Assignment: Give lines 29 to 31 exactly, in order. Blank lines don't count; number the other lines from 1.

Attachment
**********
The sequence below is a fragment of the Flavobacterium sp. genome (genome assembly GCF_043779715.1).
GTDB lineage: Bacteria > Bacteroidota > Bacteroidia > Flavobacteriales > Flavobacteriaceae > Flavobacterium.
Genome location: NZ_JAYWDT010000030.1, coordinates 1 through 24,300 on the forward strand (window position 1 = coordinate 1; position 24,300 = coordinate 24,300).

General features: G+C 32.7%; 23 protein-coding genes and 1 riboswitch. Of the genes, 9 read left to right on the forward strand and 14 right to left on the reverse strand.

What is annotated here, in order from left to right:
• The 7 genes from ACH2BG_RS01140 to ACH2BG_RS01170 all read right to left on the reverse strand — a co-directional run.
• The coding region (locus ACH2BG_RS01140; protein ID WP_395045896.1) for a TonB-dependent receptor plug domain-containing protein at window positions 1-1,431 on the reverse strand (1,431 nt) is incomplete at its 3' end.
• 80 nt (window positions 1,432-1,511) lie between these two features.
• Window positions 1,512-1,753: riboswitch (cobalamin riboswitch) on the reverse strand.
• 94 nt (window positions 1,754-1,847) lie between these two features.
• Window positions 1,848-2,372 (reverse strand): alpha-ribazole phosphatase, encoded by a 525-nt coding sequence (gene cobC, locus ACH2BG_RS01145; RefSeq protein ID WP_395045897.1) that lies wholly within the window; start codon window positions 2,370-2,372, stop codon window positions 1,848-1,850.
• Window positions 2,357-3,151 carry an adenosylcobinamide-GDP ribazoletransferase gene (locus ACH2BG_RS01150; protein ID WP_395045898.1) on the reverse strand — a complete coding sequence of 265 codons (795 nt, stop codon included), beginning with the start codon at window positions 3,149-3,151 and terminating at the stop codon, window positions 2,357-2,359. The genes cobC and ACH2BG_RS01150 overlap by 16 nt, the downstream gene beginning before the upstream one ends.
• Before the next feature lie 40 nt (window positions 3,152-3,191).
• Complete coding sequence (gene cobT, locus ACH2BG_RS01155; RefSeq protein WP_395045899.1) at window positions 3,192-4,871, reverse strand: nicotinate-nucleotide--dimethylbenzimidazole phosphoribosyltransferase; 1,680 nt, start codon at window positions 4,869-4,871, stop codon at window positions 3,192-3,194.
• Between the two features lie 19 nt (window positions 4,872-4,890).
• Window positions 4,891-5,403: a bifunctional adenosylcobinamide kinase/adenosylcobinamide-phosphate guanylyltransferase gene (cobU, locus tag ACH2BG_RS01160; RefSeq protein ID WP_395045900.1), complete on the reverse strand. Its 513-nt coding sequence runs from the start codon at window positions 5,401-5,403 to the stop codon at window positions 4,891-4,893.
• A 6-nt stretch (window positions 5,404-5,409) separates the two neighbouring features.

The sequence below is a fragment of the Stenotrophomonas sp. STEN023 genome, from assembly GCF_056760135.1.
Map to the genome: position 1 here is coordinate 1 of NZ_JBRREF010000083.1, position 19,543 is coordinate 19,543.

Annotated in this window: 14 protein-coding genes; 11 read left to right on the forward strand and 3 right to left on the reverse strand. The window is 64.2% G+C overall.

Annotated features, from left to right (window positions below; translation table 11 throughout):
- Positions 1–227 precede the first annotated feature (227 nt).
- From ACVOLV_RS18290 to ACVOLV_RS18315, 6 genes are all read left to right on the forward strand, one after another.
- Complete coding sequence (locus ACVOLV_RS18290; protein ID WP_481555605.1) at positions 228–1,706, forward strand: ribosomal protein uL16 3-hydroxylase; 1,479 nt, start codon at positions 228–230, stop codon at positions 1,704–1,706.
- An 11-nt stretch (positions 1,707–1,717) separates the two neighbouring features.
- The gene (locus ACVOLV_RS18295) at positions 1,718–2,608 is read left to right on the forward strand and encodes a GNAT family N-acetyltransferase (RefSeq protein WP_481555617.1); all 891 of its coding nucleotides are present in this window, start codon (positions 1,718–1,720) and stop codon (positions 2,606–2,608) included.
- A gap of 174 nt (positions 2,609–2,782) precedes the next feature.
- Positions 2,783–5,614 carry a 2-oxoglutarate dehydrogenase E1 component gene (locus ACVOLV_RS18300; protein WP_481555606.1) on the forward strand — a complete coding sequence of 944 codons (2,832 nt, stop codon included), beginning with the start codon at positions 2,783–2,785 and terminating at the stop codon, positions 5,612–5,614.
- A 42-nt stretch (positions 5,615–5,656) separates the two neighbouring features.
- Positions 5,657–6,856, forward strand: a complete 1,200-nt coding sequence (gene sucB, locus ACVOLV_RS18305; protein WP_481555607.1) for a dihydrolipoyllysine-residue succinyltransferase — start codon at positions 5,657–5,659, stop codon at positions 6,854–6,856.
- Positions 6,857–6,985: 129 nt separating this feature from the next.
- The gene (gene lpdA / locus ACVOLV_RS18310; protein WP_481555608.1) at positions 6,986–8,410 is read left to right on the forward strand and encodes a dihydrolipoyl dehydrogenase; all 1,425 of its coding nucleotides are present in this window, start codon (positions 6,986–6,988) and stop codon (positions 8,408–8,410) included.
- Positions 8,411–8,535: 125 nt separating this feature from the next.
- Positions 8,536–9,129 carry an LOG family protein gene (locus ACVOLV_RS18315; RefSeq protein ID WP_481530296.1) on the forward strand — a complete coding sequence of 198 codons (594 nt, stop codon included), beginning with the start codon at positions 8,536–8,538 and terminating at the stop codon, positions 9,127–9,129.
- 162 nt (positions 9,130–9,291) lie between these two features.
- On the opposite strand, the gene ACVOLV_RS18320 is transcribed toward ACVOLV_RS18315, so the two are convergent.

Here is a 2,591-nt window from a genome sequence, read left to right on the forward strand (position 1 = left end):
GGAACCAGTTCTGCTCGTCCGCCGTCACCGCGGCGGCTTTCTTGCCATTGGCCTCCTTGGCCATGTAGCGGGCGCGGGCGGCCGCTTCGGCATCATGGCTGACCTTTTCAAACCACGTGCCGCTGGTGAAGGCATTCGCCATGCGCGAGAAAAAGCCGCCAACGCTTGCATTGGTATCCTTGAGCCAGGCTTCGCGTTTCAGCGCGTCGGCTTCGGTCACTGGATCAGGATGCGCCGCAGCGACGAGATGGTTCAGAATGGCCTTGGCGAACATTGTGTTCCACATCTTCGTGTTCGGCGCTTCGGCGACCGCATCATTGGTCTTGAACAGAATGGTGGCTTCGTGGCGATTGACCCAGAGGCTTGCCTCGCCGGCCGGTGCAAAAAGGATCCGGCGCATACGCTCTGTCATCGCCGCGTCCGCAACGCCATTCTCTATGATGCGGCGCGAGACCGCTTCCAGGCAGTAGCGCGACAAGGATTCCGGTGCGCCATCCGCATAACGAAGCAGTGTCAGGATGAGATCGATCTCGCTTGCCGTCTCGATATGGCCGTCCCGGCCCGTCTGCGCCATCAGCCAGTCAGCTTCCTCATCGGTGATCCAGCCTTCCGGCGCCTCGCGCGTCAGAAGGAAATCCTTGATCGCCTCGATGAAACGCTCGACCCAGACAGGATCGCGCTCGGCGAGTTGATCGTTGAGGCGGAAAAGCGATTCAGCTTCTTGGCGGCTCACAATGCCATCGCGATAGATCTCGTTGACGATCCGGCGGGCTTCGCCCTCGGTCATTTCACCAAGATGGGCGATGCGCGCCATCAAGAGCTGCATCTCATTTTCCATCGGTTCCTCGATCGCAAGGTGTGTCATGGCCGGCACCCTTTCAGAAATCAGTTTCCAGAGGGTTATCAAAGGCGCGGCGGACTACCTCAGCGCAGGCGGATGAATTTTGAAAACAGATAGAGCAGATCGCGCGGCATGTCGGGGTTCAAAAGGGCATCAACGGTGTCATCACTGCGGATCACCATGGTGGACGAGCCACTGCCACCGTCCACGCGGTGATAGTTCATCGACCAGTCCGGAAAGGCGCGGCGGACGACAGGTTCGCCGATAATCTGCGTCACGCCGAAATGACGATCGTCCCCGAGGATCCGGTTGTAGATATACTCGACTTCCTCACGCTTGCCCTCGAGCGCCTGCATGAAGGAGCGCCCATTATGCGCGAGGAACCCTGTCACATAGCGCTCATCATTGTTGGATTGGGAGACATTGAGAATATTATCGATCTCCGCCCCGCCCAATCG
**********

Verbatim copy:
- A 42-nt stretch (positions 5,615–5,656) separates the two neighbouring features.
- Positions 5,657–6,856, forward strand: a complete 1,200-nt coding sequence (gene sucB, locus ACVOLV_RS18305; protein WP_481555607.1) for a dihydrolipoyllysine-residue succinyltransferase — start codon at positions 5,657–5,659, stop codon at positions 6,854–6,856.
- Positions 6,857–6,985: 129 nt separating this feature from the next.